Setting objectives for individual team members is often regarded by managers as an unnecessary and time-consuming task because by the time these are reviewed, usually once a year during the annual review, they are obsolete. They feel that people’s job descriptions, coupled with a chat during their annual appraisal, should be enough for them to know what needs doing .
The ability to set objectives effectively is, however, a valuable weapon in a manager’s armoury. SMART (Specific, Measurable, Attainable, Relevant, Timely) goals help to keep people energised, focused on the right tasks and aligned to the overall business direction. As well as being SMART, the best objectives will take into account the skills and overall development needs of each individual for their career and stretch them as much as possible. Not only will these objectives be reached, the person will have grown in the process. Without these, they may never have gotten there or known they could!
Clear objectives, which are regularly reviewed, also help ensure teams are agile enough to respond to sudden market changes or shifts in internal priorities.
Here are five reasons why managers need to shift their mind-set and start to see objective setting as an integral part of the way they manage their teams.
Giving difficult feedback is part and parcel of every manager’s job. Maybe someone isn’t pulling their weight in the team and it’s causing a bad atmosphere. Perhaps a project has gone badly off course and is in danger of derailing completely. Or maybe an employee has inadvertently upset a client, who is now threatening to take their business elsewhere.
Whatever the reason, it’s probably fair to say that pulling people up on some aspect of their performance or behaviour is a task most managers dread. They are unsure about how best to deliver the message, worried about how people will react and unsure of what they should do if the employee gets angry or upset.
But shoving issues under the carpet and hoping they will go away is not an option. If employees are not aware that their behaviour is causing an issue, they will continue to behave in exactly the same way. If people are going about a task the wrong way, they won’t know unless someone tells them. And if a team member is ‘coasting’ and continues to get away with it, resentment will start to build and there will be a knock-on effect on the rest of the team.
A useful way to approach giving difficult feedback is to shift your mind-set and look at it in a different light. If you regard feedback as an opportunity to motivate the team and help them grow, rather than a task to be dreaded, it becomes a valuable tool that can help you raise morale and performance. It’s always helpful to recognise that generally most people actively want to do a good job. In fact, I’ve never yet come across people who just go to work day in and day out, not caring about their job or the work they produce. Often, they are just unaware of their impact or gaps in their knowledge, and would welcome feedback that is delivered with a genuine intent to help them improve.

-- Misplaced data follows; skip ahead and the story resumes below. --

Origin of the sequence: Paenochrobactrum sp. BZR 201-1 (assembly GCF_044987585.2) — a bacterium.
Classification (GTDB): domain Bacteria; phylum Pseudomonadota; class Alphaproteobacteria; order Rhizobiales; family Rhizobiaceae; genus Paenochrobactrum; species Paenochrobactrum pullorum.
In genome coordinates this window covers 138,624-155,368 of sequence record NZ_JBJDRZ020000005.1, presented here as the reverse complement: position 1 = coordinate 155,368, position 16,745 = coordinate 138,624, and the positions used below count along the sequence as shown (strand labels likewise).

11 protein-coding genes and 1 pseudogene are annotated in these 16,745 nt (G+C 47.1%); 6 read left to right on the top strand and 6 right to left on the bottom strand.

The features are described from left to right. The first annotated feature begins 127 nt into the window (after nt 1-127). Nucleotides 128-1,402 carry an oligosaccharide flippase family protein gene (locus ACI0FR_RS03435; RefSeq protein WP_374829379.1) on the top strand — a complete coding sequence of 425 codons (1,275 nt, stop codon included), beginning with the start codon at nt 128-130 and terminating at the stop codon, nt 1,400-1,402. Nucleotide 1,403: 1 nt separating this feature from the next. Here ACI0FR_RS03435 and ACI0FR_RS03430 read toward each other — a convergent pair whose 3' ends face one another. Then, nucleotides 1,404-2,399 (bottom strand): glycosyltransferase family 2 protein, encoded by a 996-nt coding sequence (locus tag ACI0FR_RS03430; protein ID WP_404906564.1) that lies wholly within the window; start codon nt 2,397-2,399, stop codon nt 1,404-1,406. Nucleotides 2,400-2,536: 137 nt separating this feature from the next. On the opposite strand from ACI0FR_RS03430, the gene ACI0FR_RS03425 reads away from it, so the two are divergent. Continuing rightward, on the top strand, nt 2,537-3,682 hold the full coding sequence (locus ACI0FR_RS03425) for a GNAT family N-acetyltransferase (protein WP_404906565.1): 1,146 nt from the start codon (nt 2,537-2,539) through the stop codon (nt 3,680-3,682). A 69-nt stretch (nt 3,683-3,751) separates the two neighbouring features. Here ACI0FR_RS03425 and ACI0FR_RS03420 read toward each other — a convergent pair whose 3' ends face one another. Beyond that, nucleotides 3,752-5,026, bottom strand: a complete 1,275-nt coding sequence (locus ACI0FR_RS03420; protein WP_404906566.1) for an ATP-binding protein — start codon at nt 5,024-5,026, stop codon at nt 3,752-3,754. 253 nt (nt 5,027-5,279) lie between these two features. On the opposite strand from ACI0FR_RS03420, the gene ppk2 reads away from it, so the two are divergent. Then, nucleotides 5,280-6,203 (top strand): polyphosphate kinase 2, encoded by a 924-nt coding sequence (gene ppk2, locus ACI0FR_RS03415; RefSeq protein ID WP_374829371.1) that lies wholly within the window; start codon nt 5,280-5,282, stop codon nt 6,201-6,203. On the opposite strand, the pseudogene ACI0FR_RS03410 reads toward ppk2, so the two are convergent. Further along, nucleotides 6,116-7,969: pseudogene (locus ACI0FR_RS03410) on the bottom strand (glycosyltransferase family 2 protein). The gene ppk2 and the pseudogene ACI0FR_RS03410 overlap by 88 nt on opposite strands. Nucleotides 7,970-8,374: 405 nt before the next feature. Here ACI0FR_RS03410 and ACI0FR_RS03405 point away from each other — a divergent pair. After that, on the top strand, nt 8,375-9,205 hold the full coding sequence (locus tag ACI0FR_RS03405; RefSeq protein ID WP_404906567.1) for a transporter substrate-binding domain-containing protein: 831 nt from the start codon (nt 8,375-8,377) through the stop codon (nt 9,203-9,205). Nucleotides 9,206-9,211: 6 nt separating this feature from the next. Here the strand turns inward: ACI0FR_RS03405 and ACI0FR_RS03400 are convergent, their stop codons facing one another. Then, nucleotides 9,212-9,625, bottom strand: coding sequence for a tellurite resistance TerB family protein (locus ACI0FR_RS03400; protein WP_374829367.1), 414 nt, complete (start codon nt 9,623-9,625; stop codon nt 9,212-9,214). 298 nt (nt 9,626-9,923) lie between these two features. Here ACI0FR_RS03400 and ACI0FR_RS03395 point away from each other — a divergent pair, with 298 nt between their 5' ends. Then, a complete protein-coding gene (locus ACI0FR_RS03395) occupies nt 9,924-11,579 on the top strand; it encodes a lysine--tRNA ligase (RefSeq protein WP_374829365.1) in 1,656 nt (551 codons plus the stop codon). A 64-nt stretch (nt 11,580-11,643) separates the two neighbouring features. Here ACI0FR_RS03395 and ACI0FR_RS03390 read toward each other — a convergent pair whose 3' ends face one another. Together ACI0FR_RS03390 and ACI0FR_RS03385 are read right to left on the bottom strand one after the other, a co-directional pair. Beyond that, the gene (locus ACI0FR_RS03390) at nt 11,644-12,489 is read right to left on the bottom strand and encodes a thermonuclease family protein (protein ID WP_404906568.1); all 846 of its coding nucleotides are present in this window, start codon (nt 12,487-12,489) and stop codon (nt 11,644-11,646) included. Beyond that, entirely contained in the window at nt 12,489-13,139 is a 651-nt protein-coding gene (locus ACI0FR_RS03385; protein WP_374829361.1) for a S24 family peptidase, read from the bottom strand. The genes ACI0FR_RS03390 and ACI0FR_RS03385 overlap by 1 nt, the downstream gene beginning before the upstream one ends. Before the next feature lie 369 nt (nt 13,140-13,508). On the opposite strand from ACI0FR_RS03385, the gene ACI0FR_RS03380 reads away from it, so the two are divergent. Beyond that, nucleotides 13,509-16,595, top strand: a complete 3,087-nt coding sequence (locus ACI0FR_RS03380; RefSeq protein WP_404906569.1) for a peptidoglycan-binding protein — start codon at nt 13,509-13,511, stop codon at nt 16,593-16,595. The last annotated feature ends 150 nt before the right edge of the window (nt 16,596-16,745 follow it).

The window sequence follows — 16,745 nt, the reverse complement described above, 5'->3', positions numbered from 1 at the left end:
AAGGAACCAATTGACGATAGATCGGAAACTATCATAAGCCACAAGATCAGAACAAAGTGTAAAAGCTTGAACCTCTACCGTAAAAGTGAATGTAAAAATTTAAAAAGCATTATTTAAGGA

So what are the key steps managers need to take to ensure difficult feedback is given in a constructive manner that helps people move forward?
So you’ve found the perfect candidate and everyone is looking forward to the new recruit joining the team. But a successful hiring process is just the beginning of the story.
If a new recruit is to hit the ground running, a carefully thought-out induction is vital. Those first few days are crucial to helping a new employee get clear about their role, build the right relationships and settle into the team.
All too often, however, managers are so busy, and so relieved simply to have someone on board, that they do a hasty run-down of the practicalities, brief a few key tasks and then leave the new recruit to sort the rest of it out for themselves.
The result of this ‘hands-off’ approach is often that people flounder through their first weeks, not really sure if they are doing the right thing – or in the worst case scenario, feel unwelcome in the business, fail to integrate properly and quite quickly leave.
If you suspect that recruitment or inductions are to blame for high staff turnover, keeping an eye on you leavers’ data can be useful, especially when departures happen within the first six months of a candidate starting with your company. And it goes without saying that high turnover impacts massively on your bottom line…
So what are the key elements of an induction programme that will ensure a new recruit gets off to a flying start?
Millennial workers generally get pretty bad press. They’re accused of being disloyal, self-centred and lacking in respect for their managers. They want constant praise and quick promotion – and if they don’t get it, they’ll be off to the next job in the blink of an eye (well, within two years anyway).
They are, however, also the future workforce and will have a huge impact on the way businesses evolve in the future.
So, is what we hear about millennial workers true?